What does this all mean?

Ultimately, if we let the data be gathered and held, it is vulnerable. Those who want to ‘abuse’ it will come.

The only way for data not to be vulnerable is for it not to exist.

Though the idea of warrants/due process in terms of the use of the data is highly important, it would be better to put controls in place at the data gathering stage as well, or else we’re building a database that is just ripe for abuse.

We need to worry not just about the data use, but the gathering of data in the first place.

What that would mean is a very different approach to data collection: targeted rather than general data gathering. If you have to go through a process to justify gathering data, then you can only gather it in a targeted way. It also means that we should demand deletion of data after a period unless further procedures are passed to justify that further holding: more due process needed.

The very whisper of the words ‘terrorist’ or ‘paedophile’ should not be enough to make us forget the basics not just of civil liberties but of technological logic. Any kind of solution that allows data to be gathered without a warrant, and on a ‘universal’ basis, even if it has good controls at the ‘data use’ stage, is fundamentally flawed, and should be avoided.

No more place for privacy?

With the launch of Facebook Places in the UK, ‘location’ services have really hit the mainstream. With Facebook Places, people can ‘check in’ to indicate exactly where they are to their ‘friends’ (and probably quite a lot of others too, unless they’re very careful). It’s another step – and perhaps a very big one – along a path that some might suggest has an inevitable outcome: the end of privacy, at least as we know it.

Scott McNealy, CEO of Sun Microsystems, told journalists, way back in 1998 that “You have zero privacy anyway, get over it.”  Others, most recently and persistently Mark Zuckerberg, co-founder and CEO of Facebook, have suggested that the whole idea of that is simply outdated and now irrelevant – people just don’t care about it anymore.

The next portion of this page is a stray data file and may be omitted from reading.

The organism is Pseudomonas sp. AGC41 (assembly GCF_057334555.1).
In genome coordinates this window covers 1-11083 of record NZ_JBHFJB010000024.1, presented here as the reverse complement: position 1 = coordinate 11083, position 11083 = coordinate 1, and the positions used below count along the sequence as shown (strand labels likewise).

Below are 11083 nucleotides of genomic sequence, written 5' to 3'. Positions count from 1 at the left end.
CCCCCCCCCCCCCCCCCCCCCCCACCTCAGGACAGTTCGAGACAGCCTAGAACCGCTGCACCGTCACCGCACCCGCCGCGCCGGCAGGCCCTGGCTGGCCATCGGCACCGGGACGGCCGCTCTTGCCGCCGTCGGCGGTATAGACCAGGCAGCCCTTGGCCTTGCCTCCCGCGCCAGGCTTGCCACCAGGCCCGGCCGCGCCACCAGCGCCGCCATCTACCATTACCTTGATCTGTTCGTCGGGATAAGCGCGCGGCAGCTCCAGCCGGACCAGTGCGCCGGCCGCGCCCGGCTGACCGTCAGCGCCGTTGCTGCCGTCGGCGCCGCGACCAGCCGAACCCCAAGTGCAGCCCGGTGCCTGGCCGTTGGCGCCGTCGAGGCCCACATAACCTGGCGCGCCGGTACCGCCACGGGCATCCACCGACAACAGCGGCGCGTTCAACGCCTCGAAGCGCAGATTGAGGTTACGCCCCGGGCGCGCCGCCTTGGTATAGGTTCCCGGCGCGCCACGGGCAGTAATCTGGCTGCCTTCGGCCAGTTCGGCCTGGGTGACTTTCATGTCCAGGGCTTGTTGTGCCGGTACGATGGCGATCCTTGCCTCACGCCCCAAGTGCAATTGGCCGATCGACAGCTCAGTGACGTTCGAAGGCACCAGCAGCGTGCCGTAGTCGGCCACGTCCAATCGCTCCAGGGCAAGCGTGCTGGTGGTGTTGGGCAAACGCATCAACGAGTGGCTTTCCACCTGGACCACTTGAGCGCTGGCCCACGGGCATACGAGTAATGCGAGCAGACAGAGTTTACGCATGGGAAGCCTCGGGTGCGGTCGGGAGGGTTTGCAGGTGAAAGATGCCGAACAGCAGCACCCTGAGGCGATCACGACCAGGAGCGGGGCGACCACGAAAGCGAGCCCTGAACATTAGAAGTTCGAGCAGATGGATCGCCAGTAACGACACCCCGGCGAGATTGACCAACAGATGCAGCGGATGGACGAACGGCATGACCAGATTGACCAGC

Are they right? Is privacy dead – or at least dying? Should we just ‘get over it’, join all those many millions of happy Facebook customers who don’t care about privacy, and start enjoying all the advantages of having a truly ‘transparent’ life? Embrace such wonders as Facebook Places, and enjoy the pleasures of meeting people for coffee in unexpected places just through the medium of our smartphones – after all, it’s so much more convenient than having to call and arrange things. Of course there’s an obvious possible downside – but burglary’s not much of a danger as long as you have state of the art security systems, or a ravenous Rottweiler, or employ someone to housesit whenever you’re out.

That, however, is just the simplest and most obvious problem. The other, less obvious, but ultimately more important issue is what happens to all the data about where you are, where you’ve been, and so forth. The possibilities of using this data for profiling – and eventually predictive profiling – are immense, which presumably is why Facebook and many others are introducing products like this. They’ll be able to learn even more about you than they already can.

Do we care? Zuckerberg would suggest not, but there isn’t much evidence to back up his claims. McNealy would say that it doesn’t matter whether or not we care, there’s nothing we can do about it. Personally I don’t think either of them are right. Events like the fall of Phorm and Facebook’s own forced abandonment of their Beacon system, and the 30,000+ Germans who put their names to a challenge to data retention legislation, all suggest that there is still an appetite for privacy – and for some more control over what’s going on.

Will Facebook Places be a huge success? Will people just embrace it, without considering the downsides? It will be an interesting test….

Digital Economy Bill passes the Lords…

Just a brief note – further to last week’s post, the Digital Economy Bill has now passed its third reading in the House of Lords, and is expected to be rushed through the commons before the election (see the BBC report here). Do people really understand what’s happening here? And more to the point, even if they do, do they care? There will be active campaigning against it for sure – not least by the Open Rights Group – and it will be interesting to see how much opposition to the disconnection provisions can be raised in the face of the Government’s clear desire to get it done quickly. Will the UK demonstrate the kind of ‘active community’ that worked so well in Germany to deal with their data retention laws, as I mentioned a couple of weeks ago?

I certainly hope so – and at a time when an election is looming, the government should certainly be responsive to signs of popular resistance. Are we in the UK ready to stand up for freedom on and with the internet? Time will tell…

The good, the bad and the ugly side of privacy in Germany

Privacy advocates in the UK sometimes look across at Germany in wistful admiration – but is the story quite as rosy for privacy in Germany as it sometimes appears? Perhaps not, for though one recent event has shown Germany in its best light, as a beacon for privacy rights across Europe, another has demonstrated the opposite. Even Germany has an ugly side to how it deals with privacy.